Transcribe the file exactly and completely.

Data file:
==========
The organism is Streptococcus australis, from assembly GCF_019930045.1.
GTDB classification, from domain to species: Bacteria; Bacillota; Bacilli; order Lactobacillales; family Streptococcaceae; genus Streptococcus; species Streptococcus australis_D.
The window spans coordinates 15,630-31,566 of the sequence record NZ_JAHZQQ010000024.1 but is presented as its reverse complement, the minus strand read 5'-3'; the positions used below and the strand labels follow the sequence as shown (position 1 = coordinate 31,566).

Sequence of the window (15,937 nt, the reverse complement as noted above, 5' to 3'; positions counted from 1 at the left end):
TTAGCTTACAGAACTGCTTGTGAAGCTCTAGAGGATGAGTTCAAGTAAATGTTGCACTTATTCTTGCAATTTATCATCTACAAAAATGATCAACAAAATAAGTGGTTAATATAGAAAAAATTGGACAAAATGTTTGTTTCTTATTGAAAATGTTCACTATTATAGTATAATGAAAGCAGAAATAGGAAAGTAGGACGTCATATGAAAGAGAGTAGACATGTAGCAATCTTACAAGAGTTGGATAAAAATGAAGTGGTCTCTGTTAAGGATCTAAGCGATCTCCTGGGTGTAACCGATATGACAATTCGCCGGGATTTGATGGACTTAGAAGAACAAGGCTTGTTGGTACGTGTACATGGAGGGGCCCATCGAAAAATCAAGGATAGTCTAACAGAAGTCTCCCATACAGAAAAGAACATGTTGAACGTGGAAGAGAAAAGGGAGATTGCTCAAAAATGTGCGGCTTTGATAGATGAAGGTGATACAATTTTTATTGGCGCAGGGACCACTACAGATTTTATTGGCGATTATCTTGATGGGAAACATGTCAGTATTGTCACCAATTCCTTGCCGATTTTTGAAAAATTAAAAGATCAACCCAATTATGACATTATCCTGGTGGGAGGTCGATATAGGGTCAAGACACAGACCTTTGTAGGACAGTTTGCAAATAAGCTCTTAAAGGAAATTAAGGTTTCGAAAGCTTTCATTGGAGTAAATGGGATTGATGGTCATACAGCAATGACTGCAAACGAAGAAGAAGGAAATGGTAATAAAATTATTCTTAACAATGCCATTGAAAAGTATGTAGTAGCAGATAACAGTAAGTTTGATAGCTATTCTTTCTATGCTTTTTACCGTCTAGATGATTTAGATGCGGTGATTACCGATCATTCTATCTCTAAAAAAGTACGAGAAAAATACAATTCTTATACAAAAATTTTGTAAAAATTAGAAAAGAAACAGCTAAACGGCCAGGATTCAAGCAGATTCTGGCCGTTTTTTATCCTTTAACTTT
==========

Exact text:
The organism is Streptococcus australis, from assembly GCF_019930045.1.
GTDB classification, from domain to species: Bacteria; Bacillota; Bacilli; order Lactobacillales; family Streptococcaceae; genus Streptococcus; species Streptococcus australis_D.
The window spans coordinates 15,630-31,566 of the sequence record NZ_JAHZQQ010000024.1 but is presented as its reverse complement, the minus strand read 5'-3'; the positions used below and the strand labels follow the sequence as shown (position 1 = coordinate 31,566).

Sequence of the window (15,937 nt, the reverse complement as noted above, 5' to 3'; positions counted from 1 at the left end):
TTAGCTTACAGAACTGCTTGTGAAGCTCTAGAGGATGAGTTCAAGTAAATGTTGCACTTATTCTTGCAATTTATCATCTACAAAAATGATCAACAAAATAAGTGGTTAATATAGAAAAAATTGGACAAAATGTTTGTTTCTTATTGAAAATGTTCACTATTATAGTATAATGAAAGCAGAAATAGGAAAGTAGGACGTCATATGAAAGAGAGTAGACATGTAGCAATCTTACAAGAGTTGGATAAAAATGAAGTGGTCTCTGTTAAGGATCTAAGCGATCTCCTGGGTGTAACCGATATGACAATTCGCCGGGATTTGATGGACTTAGAAGAACAAGGCTTGTTGGTACGTGTACATGGAGGGGCCCATCGAAAAATCAAGGATAGTCTAACAGAAGTCTCCCATACAGAAAAGAACATGTTGAACGTGGAAGAGAAAAGGGAGATTGCTCAAAAATGTGCGGCTTTGATAGATGAAGGTGATACAATTTTTATTGGCGCAGGGACCACTACAGATTTTATTGGCGATTATCTTGATGGGAAACATGTCAGTATTGTCACCAATTCCTTGCCGATTTTTGAAAAATTAAAAGATCAACCCAATTATGACATTATCCTGGTGGGAGGTCGATATAGGGTCAAGACACAGACCTTTGTAGGACAGTTTGCAAATAAGCTCTTAAAGGAAATTAAGGTTTCGAAAGCTTTCATTGGAGTAAATGGGATTGATGGTCATACAGCAATGACTGCAAACGAAGAAGAAGGAAATGGTAATAAAATTATTCTTAACAATGCCATTGAAAAGTATGTAGTAGCAGATAACAGTAAGTTTGATAGCTATTCTTTCTATGCTTTTTACCGTCTAGATGATTTAGATGCGGTGATTACCGATCATTCTATCTCTAAAAAAGTACGAGAAAAATACAATTCTTATACAAAAATTTTGTAAAAATTAGAAAAGAAACAGCTAAACGGCCAGGATTCAAGCAGATTCTGGCCGTTTTTTATCCTTTAACTTT